Multān which had been retaken from the Sikhs by Taimūr Shāh in 1780 had been placed under his nephew Nawāb Muzaffar Khān. Repeated expeditions sent by Raṇjīt Siṅgh against him (in 1802, 1805, 1807, 1810, 1812 and 1815) had proved abortive. Multān ultimately fell to the Sikhs in June 1818. On 19 November of that year, Mahārājā Raṇjīt Siṅgh entered Peshāwar, the eastern citadel of the rulers of Kābul. With the conquest of Ḍerā Ghāzī Khān in 1820 and Ḍerā Ismā'īl Khān in 1821, the frontiers of the Sikh kingdom had been pushed far to the west of the River Indus. The Pāṭhans (Afghāns) of this frontier region, however, had not fully accepted Sikh authority. In 1826, they under the leadership of Sayyid Ahmad, a Wahābī fanatic, rose in jihād or holy war against the Sikhs. The campaign, a prolonged one, came to an end with the death of the Sayyid in May 1831. In 1835, Dost Muhammad Khān, the youngest and the most energetic of the Bārakzaī brothers, who had supplanted the Durrānī dynasty and become Amīr (lord, chief or king) of Kābul in 1825, advanced up to Khaibār Pass threatening to recover Peshāwar. In 1836 Harī Siṅgh Nalvā, the Sikh general who along with Prince Nāu Nihāl Siṅgh was guarding that frontier, built a chain of forts including one at Jamrūd at the eastern end of the Khaibār Pass to defend it. Dost Muhammad erected a fort at 'Alī Masjid at the other end. In the beginning of 1837, as Prince Nan Nihāl Siṅgh returned to Lahore to get married and the Mahārājā and his court got busy with preparations for the wedding, Dost Muhammad Khān sent a 25, 000-strong force, including a large number of local irregulars and equipped with 18 heavy guns, to invest Jamrūd. The Sikh garrison there had only 600 men and a few light artillery pieces. The Afghāns besieged the fort and cut off its water supply while a detachment was sent to the neighbouring Sikh fort of Shabqadar to prevent any help from that direction. Mahā Siṅgh, the garrison commander of Jamrūd, kept the invaders at bay for four days and managed meanwhile to send a desperate appeal for help to Harī Siṅgh Nalvā at Peshāwar. Nalvā rose from his sickbed and rushed to Jamrūd. In the final battle fought on 30 April 1837, the Afghāns were driven away, but Harī Siṅgh Nalvā was mortally wounded. In 1838, the Sikh monarch became a party to the Tripartite Treaty as a result of which Shāh Shujā' was reinstalled on the throne of Kābul in August 1839 with British help. Dost Muhammad Khān was exiled to Calcutta in November 1839, but was restored to his former position after the murder of Shāh Shujā' in April 1842. He thereafter maintained cordial relations with the Lahore Darbār. The second Anglo-Sikh war reawakened Dost Muhammad's ambition to seize Peshāwar and the trans-Indus territories, although overtly he sympathized with the Sikhs and even hired out an irregular Afghān contingent of 1500 horse to Chatar Siṅgh, leader of Sikh resistance against the British.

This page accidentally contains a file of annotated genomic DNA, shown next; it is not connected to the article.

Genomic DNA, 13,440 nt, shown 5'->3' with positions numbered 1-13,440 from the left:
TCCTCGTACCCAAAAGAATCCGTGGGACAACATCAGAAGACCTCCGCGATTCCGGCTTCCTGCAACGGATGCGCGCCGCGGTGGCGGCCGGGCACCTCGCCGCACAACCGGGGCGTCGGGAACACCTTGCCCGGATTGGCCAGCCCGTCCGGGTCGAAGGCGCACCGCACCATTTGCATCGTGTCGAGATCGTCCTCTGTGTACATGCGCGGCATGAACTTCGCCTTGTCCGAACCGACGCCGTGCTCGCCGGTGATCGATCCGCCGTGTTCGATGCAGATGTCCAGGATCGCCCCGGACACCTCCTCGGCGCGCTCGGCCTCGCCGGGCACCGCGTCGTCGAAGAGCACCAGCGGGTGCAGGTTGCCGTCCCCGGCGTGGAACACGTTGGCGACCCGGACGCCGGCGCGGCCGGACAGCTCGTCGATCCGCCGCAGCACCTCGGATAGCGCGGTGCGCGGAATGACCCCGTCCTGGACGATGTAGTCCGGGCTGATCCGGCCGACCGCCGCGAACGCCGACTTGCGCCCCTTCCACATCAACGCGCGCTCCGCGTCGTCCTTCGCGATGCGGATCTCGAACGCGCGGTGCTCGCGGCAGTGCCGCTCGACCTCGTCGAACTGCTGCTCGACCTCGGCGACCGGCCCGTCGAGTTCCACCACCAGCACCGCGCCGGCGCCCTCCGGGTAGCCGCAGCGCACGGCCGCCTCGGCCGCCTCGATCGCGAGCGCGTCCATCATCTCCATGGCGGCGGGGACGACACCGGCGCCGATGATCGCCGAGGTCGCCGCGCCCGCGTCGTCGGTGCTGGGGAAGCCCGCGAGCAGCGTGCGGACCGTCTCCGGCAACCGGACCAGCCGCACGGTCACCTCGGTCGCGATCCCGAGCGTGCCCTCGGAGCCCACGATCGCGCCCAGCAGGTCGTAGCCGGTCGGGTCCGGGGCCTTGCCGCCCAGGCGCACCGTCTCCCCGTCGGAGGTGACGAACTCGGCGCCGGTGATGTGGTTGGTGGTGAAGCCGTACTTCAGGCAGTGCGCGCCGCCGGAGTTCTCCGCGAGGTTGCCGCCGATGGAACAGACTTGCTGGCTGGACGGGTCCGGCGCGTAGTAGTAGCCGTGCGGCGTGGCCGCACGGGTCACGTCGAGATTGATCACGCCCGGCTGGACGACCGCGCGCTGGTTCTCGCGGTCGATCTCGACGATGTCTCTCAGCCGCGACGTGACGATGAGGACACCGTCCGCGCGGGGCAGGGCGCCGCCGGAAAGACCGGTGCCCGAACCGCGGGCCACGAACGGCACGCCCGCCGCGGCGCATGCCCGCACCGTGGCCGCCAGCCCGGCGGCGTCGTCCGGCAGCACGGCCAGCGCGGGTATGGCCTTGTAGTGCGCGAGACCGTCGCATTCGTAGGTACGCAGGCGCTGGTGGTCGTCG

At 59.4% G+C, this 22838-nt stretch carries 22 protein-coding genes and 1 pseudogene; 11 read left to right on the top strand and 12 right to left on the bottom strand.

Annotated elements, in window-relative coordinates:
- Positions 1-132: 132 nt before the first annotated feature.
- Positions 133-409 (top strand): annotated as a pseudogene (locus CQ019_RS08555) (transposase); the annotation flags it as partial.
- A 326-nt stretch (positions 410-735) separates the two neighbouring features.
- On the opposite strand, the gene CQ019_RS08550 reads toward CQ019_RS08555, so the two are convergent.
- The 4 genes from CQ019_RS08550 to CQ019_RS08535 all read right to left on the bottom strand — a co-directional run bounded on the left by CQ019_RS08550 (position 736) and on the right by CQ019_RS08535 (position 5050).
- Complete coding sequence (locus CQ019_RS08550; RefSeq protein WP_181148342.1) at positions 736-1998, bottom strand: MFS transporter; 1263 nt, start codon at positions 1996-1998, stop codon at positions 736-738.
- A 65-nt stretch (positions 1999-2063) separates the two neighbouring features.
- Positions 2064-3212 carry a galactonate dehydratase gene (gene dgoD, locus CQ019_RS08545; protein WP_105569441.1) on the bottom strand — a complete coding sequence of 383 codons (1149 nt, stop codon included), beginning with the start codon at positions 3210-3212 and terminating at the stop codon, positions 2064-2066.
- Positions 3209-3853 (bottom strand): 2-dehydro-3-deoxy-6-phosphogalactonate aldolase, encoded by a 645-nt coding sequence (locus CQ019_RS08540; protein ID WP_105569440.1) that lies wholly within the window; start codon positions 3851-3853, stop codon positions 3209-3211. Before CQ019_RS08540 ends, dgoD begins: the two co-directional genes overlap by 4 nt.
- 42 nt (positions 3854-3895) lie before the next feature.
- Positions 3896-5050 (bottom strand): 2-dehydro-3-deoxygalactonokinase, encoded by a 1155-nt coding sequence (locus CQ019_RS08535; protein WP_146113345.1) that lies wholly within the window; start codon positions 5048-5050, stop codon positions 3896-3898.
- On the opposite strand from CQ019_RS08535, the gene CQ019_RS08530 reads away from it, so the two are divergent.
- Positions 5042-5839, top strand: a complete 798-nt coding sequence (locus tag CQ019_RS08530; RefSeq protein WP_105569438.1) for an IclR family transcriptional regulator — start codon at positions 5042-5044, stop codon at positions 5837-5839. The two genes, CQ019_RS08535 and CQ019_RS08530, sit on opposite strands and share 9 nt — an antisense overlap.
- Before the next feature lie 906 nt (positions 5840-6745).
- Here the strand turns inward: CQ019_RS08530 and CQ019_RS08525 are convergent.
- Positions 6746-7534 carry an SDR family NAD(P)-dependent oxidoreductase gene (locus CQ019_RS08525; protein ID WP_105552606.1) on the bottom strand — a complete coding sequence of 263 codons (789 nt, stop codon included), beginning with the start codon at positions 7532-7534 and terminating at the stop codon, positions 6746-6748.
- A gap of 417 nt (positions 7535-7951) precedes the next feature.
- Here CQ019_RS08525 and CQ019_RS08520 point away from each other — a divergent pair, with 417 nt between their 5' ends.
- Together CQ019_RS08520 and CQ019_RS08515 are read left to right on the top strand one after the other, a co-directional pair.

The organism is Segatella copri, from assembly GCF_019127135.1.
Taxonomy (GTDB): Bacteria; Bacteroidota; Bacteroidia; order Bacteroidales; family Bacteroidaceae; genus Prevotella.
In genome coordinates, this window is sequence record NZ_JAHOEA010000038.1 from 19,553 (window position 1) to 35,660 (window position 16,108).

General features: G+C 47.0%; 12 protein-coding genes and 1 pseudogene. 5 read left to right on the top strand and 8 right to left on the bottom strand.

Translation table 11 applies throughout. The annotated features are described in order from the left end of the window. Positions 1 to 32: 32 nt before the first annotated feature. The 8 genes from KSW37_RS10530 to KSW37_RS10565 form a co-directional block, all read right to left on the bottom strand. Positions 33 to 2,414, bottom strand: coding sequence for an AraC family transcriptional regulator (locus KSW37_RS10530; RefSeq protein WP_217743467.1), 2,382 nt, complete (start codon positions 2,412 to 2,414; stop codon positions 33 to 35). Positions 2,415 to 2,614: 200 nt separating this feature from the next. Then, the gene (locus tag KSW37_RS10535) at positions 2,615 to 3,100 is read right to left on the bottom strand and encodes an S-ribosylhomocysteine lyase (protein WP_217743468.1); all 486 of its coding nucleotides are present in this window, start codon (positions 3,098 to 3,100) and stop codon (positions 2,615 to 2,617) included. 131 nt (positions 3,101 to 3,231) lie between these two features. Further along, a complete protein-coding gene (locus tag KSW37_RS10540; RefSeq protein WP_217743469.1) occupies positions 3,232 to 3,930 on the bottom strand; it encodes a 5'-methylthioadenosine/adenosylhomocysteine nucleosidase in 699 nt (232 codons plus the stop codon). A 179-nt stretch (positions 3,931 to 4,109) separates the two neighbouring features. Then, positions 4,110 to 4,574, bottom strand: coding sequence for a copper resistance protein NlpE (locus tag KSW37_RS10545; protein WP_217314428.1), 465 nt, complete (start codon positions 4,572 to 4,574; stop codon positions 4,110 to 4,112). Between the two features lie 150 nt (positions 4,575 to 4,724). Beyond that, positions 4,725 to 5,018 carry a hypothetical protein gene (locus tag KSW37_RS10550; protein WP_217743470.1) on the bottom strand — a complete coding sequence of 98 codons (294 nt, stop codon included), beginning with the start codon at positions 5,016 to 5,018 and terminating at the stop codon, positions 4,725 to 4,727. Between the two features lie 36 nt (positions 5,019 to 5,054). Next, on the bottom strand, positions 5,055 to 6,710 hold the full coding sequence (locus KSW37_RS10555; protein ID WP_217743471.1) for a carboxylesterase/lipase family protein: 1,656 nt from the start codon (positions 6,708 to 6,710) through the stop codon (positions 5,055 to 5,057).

B. J. Hasrat